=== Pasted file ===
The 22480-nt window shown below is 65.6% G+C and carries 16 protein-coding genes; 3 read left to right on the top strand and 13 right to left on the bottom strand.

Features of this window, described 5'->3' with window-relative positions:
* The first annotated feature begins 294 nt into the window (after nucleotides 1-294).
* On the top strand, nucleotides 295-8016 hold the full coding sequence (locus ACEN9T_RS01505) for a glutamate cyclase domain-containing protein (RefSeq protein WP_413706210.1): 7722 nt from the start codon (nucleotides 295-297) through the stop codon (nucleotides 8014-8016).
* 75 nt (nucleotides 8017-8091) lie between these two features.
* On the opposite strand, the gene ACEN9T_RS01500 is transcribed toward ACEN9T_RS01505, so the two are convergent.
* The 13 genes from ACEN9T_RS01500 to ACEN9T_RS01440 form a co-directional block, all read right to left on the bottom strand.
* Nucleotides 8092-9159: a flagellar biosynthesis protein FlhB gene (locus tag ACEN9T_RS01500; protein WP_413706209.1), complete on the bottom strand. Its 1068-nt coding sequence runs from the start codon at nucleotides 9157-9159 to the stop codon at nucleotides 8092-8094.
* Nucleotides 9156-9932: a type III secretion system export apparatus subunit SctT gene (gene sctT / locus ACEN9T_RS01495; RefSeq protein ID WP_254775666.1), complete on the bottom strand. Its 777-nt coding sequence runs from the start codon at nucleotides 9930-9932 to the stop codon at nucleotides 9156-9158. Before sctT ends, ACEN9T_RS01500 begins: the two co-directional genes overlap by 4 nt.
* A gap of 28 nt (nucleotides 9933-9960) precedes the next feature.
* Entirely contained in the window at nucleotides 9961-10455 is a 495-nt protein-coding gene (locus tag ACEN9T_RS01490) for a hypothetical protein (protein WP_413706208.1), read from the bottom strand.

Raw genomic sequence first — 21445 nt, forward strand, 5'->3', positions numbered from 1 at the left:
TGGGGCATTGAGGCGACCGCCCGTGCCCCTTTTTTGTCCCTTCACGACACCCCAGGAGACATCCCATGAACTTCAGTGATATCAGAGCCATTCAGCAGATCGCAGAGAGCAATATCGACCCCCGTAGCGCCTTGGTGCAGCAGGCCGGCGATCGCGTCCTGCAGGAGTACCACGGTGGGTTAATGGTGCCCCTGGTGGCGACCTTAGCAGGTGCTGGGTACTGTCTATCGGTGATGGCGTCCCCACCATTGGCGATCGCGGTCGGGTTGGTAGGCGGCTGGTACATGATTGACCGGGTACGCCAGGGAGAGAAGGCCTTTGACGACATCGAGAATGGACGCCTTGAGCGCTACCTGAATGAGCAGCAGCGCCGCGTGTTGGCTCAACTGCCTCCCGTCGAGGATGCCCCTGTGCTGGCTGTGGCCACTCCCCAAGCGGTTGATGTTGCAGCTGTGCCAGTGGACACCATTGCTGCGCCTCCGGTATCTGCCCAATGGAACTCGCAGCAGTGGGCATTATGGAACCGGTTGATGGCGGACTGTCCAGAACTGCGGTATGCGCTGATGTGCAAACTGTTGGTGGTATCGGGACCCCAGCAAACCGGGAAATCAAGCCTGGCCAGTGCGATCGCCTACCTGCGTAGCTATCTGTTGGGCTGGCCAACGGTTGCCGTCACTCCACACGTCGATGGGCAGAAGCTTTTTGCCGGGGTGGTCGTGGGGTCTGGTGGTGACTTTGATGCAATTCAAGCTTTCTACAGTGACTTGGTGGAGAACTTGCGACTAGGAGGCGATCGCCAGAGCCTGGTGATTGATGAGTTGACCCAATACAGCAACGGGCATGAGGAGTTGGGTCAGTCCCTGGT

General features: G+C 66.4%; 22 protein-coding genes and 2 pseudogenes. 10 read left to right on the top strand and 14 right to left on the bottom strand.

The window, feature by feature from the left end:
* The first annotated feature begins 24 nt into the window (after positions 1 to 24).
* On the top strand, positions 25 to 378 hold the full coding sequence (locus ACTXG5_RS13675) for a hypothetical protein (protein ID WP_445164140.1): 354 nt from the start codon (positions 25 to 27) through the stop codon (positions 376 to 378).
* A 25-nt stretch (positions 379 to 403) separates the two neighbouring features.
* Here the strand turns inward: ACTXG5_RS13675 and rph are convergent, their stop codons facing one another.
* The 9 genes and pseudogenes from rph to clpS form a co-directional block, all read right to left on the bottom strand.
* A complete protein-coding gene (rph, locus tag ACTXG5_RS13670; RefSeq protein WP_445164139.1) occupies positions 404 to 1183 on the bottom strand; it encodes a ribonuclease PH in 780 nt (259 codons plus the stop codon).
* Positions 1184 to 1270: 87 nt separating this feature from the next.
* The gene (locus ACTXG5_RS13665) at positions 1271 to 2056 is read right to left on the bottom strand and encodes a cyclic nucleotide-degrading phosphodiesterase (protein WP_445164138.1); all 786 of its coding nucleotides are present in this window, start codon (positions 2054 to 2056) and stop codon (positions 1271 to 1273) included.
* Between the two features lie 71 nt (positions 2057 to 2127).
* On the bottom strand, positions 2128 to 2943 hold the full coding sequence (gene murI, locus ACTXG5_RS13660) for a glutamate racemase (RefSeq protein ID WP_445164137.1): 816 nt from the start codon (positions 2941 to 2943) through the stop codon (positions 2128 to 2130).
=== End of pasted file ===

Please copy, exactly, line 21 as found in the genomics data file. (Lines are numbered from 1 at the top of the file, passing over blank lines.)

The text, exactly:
* A complete protein-coding gene (rph, locus tag ACTXG5_RS13670; RefSeq protein WP_445164139.1) occupies positions 404 to 1183 on the bottom strand; it encodes a ribonuclease PH in 780 nt (259 codons plus the stop codon).